Sunday, June 30, 2013

In search of the lost city

It doesn't have a name yet, but there is a search party out looking for it. It is the city that produced the 1,500 bodies found in the Visigothic necropolis of Vicálvaro, which the Madrid government has earmarked for destruction because it has "no relevance." The remains are thought to date back to between the fifth and eighth centuries AD.

Over this early burial site on an enormous dry plain, right next to the highway to Valencia, the Madrid government is planning to build a total of 15,400 housing units.

But before construction begins, regional authorities have granted permission to look for further traces of the people who once dwelled in these parts.

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New archaeological site unveiled in Rome

An important new archaeological site was unveiled in Rome today. Located inside the area that belongs to the Basilica of St Paul’s Outside the Walls and its adjoining Benedictine Monastery, extensive digs have revealed what used to be the pumpkin patch tended to by the Benedictine Monks, and show that what today is a complex made up of the Basilica, Bell Tower, Cloister and adjoining Monastery, was once a much larger settlement with a sanctuary for the poor, a well, tower and housing for some 200 people.

New archaeological site unveiled in Rome
Sculpture fragment from site [Credit: ICN]
While the meticulous work of archaeologists has revealed the layout of the ground and the kind of buildings that surrounded the ancient Basilica of St Paul’s outside the Walls, more than 15,000 ceramic fragments, sculptures and coins give an idea of what the people of the time and their everyday lives, were like.

After a brief welcome speech by Cardinal James Harvey, Archpriest of the Basilica of St Paul, members of the Vatican Museums-backed team who have been collaborating with members of the Pontifical Institute of Christian Archaeology and of Rome’s La Sapienza University, spoke about the importance of the new archaeological site. Six years of hard work on the part of a team of archaeologists, engineers, historians and experts in restoration has revealed what had been a missing link in the history of the city of Rome. In particular it shines the light on the time of Pope John VIII whose chief aim during his pontificate was to defend the Roman state and the authority of the Holy See at Rome from the Saracens.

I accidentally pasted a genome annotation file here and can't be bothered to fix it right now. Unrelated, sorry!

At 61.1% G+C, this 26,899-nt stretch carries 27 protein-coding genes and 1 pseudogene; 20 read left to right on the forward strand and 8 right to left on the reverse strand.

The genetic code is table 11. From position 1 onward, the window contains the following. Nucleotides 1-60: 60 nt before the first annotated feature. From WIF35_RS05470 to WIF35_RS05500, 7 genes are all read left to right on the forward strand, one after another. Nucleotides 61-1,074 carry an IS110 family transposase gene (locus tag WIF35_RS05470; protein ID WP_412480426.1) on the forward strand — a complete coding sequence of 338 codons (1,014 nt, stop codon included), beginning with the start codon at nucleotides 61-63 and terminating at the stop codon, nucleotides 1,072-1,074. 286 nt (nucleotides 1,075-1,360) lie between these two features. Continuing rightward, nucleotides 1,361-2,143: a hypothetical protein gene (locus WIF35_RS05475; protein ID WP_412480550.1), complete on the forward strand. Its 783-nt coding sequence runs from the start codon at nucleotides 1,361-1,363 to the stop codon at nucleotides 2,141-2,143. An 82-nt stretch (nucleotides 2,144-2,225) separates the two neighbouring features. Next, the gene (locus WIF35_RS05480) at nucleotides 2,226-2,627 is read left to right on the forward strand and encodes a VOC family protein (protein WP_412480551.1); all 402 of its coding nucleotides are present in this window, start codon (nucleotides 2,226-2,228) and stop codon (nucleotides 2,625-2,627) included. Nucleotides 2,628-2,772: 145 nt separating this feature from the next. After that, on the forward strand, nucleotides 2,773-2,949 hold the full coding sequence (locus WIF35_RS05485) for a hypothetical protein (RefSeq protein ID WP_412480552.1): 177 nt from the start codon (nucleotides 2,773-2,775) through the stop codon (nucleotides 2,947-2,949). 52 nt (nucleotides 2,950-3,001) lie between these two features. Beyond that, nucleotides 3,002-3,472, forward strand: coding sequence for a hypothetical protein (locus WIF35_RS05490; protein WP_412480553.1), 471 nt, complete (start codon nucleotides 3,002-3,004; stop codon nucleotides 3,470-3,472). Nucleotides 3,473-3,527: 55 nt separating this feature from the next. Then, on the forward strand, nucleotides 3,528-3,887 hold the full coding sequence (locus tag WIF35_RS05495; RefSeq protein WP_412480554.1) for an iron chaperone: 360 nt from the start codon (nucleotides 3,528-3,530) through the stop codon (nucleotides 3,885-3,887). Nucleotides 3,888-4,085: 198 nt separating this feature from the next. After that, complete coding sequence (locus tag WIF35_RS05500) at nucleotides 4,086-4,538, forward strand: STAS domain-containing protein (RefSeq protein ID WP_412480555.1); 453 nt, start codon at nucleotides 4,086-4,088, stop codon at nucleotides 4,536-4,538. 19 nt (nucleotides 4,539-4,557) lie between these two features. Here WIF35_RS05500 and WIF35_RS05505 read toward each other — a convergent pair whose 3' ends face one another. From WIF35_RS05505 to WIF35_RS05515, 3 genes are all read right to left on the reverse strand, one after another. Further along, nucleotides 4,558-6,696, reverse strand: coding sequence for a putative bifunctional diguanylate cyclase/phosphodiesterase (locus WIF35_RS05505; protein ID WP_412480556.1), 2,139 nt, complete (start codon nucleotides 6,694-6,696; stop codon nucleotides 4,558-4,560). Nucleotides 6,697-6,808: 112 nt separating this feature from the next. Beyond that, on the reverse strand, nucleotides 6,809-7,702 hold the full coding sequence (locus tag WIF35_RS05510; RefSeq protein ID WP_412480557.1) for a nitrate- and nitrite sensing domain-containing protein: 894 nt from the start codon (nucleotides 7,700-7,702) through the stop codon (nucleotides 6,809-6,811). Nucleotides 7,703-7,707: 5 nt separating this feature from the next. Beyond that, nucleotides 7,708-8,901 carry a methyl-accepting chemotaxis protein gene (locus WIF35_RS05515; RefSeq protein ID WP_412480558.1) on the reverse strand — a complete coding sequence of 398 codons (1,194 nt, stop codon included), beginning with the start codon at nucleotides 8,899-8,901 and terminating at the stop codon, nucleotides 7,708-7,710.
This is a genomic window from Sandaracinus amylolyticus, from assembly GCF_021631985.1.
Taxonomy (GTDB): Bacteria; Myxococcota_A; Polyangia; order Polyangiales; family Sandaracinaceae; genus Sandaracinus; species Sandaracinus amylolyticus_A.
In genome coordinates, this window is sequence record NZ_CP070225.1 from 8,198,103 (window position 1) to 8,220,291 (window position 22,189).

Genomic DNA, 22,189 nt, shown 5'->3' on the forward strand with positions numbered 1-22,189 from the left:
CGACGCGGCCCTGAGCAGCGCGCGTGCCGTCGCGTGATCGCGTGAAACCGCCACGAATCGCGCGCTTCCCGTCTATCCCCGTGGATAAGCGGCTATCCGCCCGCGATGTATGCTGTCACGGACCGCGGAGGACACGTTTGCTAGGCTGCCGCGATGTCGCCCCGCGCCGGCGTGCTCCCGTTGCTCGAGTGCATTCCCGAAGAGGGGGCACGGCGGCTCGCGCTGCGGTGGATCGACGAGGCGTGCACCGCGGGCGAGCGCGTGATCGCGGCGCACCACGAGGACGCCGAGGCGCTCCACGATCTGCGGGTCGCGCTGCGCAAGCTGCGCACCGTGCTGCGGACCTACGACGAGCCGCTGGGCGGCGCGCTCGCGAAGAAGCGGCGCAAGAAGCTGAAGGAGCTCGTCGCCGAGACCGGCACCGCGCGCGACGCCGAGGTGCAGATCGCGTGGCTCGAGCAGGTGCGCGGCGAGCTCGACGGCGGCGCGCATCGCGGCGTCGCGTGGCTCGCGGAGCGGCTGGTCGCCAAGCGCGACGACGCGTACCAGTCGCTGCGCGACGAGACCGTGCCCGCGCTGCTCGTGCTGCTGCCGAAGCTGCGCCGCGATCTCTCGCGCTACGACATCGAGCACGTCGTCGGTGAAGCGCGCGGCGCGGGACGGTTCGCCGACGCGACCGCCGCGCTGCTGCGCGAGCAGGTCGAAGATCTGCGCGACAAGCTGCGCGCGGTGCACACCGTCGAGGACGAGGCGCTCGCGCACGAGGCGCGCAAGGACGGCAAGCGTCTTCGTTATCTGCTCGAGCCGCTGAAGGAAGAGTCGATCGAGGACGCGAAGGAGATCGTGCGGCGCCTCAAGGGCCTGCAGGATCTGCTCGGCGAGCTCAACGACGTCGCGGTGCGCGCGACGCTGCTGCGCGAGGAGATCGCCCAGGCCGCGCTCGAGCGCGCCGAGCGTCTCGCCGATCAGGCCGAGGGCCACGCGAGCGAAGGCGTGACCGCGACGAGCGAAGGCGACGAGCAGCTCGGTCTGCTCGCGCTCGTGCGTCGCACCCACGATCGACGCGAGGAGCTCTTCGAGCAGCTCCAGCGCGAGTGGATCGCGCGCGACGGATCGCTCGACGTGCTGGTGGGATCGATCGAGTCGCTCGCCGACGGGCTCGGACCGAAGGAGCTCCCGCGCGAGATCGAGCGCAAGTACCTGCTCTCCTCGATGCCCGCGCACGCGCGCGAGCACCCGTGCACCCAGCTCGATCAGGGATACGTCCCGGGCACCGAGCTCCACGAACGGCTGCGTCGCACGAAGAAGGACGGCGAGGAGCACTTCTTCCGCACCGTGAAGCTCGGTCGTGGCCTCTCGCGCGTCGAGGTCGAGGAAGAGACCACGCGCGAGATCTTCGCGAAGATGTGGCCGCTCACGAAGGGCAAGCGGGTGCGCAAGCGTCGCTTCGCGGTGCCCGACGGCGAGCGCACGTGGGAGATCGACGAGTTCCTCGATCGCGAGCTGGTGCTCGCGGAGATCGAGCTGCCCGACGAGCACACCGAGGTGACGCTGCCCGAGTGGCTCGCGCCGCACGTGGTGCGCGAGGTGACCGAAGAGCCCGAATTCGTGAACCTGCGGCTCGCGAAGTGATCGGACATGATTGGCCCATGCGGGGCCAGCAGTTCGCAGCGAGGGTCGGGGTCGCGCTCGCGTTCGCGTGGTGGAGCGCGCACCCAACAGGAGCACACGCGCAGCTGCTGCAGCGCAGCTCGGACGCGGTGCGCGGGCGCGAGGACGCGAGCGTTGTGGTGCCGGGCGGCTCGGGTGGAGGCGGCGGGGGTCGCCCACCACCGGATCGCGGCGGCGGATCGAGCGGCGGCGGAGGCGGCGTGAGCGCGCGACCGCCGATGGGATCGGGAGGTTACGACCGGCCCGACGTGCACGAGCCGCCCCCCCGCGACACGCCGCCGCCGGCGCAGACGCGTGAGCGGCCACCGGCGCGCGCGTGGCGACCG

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Archaeology falls victim to Turkish politics

The dig season has begun but the Turkish government in Ankara has still not granted annual permits to foreign archaeologists, especially Germans. There is concern that the reason for the delay has to do with politics and nationalism.

Archaeology falls victim to Turkish politics
Map of German Archaeological Research Projects in Turkey [Credit: Spiegel]
The “accusation” was made by the German SPIEGEL which covered the 35th Annual Symposium of Excavations, Surveys and Archaeometry in Mugla (southern Turky). According to the report, German archaeologists “ have reason to worry”, as the delay could be a response to the comments made by the head of the Prussian Cultural Heritage Foundation, Hermann Parzinger, who a year ago said that “Turkey doesn’t have an established system for preserving historical artefacts” and that cultural heritage “is the last thing they think about.”

Then the Turkish minister of Culture and Tourism, Ömer Çelik, told SPIEGEL that some German-led excavations in Turkey are sloppy. “There are many that simply leave sites however they happen to look at the end of an excavation, disorderly and without having been restored in any way – a deserted landscape,” he said.

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Friday, June 28, 2013

Delving into what’s under your garden

Jane Harrison, left, and Jo Robinson from Archeox. Picture: OX60066 Ed Nix

EAST Oxford residents will soon get a glimpse into what was happening in their gardens 800 years ago.
And if past finds are anything to go by the picture may not be all rosy.
Archeox, the East Oxford archaeology and history project, is carrying out two mini-excavations in Temple Cowley on Saturday and Sunday.
The team is inviting residents in Temple Road, St Christopher’s Place, Don Bosco Close, Junction Road and Crescent Road to help them uncover the secrets buried in their gardens.